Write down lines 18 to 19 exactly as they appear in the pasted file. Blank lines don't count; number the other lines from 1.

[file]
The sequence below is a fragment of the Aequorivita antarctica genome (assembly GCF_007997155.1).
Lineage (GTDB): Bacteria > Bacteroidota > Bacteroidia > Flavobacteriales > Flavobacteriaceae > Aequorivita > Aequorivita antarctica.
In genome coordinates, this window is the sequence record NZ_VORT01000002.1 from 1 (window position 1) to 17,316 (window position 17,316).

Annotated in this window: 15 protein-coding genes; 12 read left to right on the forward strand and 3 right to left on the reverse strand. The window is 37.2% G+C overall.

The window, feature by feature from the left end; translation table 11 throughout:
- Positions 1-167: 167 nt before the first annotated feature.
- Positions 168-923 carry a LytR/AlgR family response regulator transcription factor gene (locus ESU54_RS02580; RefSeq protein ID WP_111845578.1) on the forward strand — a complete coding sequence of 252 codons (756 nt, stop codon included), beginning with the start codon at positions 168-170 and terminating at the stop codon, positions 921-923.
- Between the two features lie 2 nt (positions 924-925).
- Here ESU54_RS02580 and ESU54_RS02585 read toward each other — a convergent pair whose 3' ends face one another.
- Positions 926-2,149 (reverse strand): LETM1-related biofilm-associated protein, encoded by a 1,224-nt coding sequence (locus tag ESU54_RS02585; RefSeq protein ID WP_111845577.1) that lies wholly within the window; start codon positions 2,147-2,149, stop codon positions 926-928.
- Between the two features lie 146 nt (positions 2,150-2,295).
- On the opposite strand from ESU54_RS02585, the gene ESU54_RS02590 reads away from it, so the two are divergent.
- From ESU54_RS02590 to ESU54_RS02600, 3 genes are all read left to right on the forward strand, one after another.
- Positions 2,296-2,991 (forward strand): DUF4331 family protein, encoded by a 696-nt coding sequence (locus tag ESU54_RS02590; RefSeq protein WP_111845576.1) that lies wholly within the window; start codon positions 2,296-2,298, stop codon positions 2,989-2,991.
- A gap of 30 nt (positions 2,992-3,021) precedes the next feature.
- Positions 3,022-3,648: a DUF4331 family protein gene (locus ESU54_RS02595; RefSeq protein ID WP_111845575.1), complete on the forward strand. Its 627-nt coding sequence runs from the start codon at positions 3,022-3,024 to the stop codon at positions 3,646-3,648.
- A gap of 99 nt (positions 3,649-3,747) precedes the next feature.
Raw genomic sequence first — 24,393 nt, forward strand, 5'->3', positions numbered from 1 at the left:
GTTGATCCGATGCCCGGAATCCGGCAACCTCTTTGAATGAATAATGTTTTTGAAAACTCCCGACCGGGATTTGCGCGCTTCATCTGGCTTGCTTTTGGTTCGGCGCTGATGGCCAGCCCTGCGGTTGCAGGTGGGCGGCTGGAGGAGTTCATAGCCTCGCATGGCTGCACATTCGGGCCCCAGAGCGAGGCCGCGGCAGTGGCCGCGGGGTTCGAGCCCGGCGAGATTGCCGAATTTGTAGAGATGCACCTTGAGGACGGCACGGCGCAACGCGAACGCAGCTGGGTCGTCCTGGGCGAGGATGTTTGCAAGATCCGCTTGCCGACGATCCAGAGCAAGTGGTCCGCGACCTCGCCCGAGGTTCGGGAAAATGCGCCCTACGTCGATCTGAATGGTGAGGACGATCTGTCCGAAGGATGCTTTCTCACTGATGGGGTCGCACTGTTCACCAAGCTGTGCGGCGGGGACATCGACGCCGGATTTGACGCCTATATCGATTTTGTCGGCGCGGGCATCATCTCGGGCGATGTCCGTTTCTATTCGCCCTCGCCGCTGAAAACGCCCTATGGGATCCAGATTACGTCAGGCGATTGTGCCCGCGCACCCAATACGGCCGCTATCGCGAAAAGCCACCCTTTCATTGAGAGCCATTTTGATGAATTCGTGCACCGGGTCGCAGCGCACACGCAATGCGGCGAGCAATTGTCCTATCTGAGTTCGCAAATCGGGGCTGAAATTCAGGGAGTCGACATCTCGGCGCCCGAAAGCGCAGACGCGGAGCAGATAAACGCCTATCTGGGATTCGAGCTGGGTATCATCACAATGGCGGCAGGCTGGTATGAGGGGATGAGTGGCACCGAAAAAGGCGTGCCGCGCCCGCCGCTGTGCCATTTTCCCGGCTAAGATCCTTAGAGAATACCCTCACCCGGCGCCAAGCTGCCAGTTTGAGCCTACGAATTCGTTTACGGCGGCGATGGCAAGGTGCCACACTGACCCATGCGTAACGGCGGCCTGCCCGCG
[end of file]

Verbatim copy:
Raw genomic sequence first — 24,393 nt, forward strand, 5'->3', positions numbered from 1 at the left:
GTTGATCCGATGCCCGGAATCCGGCAACCTCTTTGAATGAATAATGTTTTTGAAAACTCCCGACCGGGATTTGCGCGCTTCATCTGGCTTGCTTTTGGTTCGGCGCTGATGGCCAGCCCTGCGGTTGCAGGTGGGCGGCTGGAGGAGTTCATAGCCTCGCATGGCTGCACATTCGGGCCCCAGAGCGAGGCCGCGGCAGTGGCCGCGGGGTTCGAGCCCGGCGAGATTGCCGAATTTGTAGAGATGCACCTTGAGGACGGCACGGCGCAACGCGAACGCAGCTGGGTCGTCCTGGGCGAGGATGTTTGCAAGATCCGCTTGCCGACGATCCAGAGCAAGTGGTCCGCGACCTCGCCCGAGGTTCGGGAAAATGCGCCCTACGTCGATCTGAATGGTGAGGACGATCTGTCCGAAGGATGCTTTCTCACTGATGGGGTCGCACTGTTCACCAAGCTGTGCGGCGGGGACATCGACGCCGGATTTGACGCCTATATCGATTTTGTCGGCGCGGGCATCATCTCGGGCGATGTCCGTTTCTATTCGCCCTCGCCGCTGAAAACGCCCTATGGGATCCAGATTACGTCAGGCGATTGTGCCCGCGCACCCAATACGGCCGCTATCGCGAAAAGCCACCCTTTCATTGAGAGCCATTTTGATGAATTCGTGCACCGGGTCGCAGCGCACACGCAATGCGGCGAGCAATTGTCCTATCTGAGTTCGCAAATCGGGGCTGAAATTCAGGGAGTCGACATCTCGGCGCCCGAAAGCGCAGACGCGGAGCAGATAAACGCCTATCTGGGATTCGAGCTGGGTATCATCACAATGGCGGCAGGCTGGTATGAGGGGATGAGTGGCACCGAAAAAGGCGTGCCGCGCCCGCCGCTGTGCCATTTTCCCGGCTAAGATCCTTAGAGAATACCCTCACCCGGCGCCAAGCTGCCAGTTTGAGCCTACGAATTCGTTTACGGCGGCGATGGCAAGGTGCCACACTGACCCATGCGTAACGGCGGCCTGCCCGCG